Cormac McCarthy’s The Road is more than just another dystopian story

McCarthy thinks outside the box to make sure you feel the same feelings as the characters

This book was adapted into a movie in 2009, but please just read the book it’s so much better. ( Image Courtesy of Alfred A. Knopf)

By: Marco Ovies

Now I know what you’re thinking, not another post-apocalypse story. But hear me out, The Road is not something you want to miss out on. Cormac McCarthy takes a seemingly overused plot and through his mastery of the English language creates something unforgettable.

        The book follows the journey of a father and son who are travelling through a now-destroyed America. They’re heading towards the coast with nothing but a pistol, the clothes on their backs, and a cart full of scavenged food. But what really makes this story incredible is the writing style.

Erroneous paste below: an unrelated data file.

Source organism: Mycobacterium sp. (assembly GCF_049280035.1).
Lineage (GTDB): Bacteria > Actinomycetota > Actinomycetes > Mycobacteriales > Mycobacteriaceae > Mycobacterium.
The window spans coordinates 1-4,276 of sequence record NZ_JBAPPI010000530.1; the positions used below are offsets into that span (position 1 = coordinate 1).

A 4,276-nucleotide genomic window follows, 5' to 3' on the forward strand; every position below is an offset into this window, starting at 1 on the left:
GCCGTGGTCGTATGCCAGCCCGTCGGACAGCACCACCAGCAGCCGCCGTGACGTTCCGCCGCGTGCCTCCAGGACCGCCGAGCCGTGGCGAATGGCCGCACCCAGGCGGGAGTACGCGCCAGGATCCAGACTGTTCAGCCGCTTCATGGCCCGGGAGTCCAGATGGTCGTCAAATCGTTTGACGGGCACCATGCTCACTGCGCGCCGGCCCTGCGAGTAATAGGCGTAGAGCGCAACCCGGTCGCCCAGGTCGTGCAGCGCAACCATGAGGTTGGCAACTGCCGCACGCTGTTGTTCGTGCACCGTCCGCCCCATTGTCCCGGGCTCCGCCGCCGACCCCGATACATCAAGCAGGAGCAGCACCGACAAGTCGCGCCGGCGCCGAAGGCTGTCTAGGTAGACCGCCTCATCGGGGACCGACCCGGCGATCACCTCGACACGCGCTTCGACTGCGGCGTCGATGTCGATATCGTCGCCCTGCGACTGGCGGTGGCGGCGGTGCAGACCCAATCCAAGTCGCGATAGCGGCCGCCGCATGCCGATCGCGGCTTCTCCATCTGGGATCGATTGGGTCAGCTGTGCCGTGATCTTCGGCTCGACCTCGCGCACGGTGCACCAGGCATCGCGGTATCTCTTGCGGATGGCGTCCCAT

McCarthy switches between two writing styles throughout the novel. When reminiscing on something that has been lost to this post-apocalyptic world, his writing almost becomes poetry, using words that are old-fashioned and not commonly seen. This creates a sense of wonderment towards a place or thing that to us might be mundane. His use of these old-fashioned words also reinforces the idea that the things he is talking about are lost to this new post-apocalyptic world.

        He then switches to very abrupt, short sentences. To top that off, he doesn’t even use quotation marks or proper punctuation. This seems to not only be poor writing, but also annoying. That’s exactly the point! His lack of proper grammar is a direct relation to the situation of the characters. When the father and son are facing a hardship, the writing tends to get a bit harder to follow, therefore causing the reader to face a small hardship alongside them.

        McCarthy has not only created a unique take on the overused post-apocalyptic setting, but has turned it into something more. His beautiful use of language encapsulates the characters’ experiences for the reader and creates a story that is not only a reflection on the best and worst of humanity, but ultimately a work of art.

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